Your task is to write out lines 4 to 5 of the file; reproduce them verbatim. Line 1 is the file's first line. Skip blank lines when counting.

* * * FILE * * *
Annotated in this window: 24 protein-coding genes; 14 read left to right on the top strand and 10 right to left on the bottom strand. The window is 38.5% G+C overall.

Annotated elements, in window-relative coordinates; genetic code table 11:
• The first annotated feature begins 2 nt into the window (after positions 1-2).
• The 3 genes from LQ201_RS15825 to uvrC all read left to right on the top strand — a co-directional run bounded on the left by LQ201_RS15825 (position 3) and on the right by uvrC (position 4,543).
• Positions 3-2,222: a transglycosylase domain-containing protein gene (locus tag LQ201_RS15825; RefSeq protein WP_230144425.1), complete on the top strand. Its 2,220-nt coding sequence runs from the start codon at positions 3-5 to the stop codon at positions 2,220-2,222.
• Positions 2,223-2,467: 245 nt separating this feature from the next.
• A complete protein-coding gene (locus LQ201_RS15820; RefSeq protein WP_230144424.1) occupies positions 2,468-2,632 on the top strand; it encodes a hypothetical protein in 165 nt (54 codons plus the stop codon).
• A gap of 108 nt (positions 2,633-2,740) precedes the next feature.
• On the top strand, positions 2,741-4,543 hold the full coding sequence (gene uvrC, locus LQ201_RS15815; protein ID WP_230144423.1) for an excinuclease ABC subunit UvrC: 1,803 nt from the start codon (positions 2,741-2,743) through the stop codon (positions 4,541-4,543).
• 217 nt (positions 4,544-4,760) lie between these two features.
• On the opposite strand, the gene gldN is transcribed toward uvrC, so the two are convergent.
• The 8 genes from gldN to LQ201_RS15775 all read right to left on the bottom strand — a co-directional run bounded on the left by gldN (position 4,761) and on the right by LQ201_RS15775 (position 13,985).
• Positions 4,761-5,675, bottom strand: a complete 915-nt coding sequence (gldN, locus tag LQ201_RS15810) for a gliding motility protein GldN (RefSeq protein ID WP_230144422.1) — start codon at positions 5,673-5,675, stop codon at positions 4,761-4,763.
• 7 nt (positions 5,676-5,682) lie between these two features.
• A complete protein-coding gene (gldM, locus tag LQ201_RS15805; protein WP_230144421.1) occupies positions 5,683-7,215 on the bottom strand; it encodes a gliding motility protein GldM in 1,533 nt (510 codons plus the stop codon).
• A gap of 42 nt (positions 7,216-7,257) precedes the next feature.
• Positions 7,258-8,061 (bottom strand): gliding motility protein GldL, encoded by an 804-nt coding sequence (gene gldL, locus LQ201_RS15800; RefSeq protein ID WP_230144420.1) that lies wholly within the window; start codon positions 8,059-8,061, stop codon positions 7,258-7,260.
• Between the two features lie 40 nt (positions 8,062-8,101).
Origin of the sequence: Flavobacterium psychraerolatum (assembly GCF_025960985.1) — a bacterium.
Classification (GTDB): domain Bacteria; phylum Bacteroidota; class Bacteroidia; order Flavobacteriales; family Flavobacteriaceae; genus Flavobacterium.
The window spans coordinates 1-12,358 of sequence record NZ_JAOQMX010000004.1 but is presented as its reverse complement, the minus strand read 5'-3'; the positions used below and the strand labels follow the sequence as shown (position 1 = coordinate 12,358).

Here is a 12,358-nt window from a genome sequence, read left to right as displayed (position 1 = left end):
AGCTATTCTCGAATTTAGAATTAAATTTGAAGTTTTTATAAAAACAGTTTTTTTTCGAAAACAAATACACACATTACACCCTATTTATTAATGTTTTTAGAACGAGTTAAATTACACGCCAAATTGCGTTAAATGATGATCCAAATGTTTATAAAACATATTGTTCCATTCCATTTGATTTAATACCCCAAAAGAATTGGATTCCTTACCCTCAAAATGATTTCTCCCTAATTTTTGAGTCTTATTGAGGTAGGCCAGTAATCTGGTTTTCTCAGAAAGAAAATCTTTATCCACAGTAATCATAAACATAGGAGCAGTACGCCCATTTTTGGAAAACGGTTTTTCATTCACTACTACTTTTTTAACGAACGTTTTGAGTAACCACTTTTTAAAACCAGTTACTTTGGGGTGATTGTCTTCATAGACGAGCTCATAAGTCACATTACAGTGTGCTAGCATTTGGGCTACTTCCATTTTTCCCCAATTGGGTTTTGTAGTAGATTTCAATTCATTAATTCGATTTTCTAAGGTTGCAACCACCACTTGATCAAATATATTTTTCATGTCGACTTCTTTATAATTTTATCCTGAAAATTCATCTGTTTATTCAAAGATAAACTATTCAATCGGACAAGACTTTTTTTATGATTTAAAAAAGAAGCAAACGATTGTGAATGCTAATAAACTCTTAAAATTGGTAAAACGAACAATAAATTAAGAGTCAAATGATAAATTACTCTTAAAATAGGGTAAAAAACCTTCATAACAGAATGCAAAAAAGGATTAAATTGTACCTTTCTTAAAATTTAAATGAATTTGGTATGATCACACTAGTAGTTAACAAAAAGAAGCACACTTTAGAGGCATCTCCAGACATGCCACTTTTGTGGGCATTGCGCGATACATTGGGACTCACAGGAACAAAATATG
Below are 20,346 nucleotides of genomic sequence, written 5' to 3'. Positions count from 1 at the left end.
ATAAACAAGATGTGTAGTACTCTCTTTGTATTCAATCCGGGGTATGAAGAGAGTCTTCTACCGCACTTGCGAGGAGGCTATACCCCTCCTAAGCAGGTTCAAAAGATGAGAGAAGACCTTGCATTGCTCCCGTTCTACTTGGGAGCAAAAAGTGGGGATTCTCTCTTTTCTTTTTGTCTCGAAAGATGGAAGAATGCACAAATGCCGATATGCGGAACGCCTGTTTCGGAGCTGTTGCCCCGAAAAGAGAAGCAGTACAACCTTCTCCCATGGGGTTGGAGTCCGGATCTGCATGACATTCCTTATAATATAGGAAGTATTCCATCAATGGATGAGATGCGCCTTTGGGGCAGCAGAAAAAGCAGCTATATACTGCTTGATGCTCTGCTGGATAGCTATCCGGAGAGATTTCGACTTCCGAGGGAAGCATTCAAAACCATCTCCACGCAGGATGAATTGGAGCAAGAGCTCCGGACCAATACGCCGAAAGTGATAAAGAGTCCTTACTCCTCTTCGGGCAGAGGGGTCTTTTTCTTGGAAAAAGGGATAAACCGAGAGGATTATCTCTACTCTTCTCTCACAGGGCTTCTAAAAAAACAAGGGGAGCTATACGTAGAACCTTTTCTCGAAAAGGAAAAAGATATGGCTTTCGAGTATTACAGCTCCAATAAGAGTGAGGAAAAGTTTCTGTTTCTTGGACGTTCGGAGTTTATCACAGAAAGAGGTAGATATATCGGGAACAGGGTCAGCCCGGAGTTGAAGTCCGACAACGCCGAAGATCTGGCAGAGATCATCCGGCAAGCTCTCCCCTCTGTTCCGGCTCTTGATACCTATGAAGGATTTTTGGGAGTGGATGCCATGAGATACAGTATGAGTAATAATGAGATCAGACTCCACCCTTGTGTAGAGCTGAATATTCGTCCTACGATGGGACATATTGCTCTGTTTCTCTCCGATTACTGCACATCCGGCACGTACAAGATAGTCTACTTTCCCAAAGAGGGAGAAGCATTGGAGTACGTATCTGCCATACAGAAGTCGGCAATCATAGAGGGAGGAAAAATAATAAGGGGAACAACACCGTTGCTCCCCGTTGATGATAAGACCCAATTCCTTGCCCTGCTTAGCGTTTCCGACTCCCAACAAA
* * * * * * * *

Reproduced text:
• The 3 genes from LQ201_RS15825 to uvrC all read left to right on the top strand — a co-directional run bounded on the left by LQ201_RS15825 (position 3) and on the right by uvrC (position 4,543).
• Positions 3-2,222: a transglycosylase domain-containing protein gene (locus tag LQ201_RS15825; RefSeq protein WP_230144425.1), complete on the top strand. Its 2,220-nt coding sequence runs from the start codon at positions 3-5 to the stop codon at positions 2,220-2,222.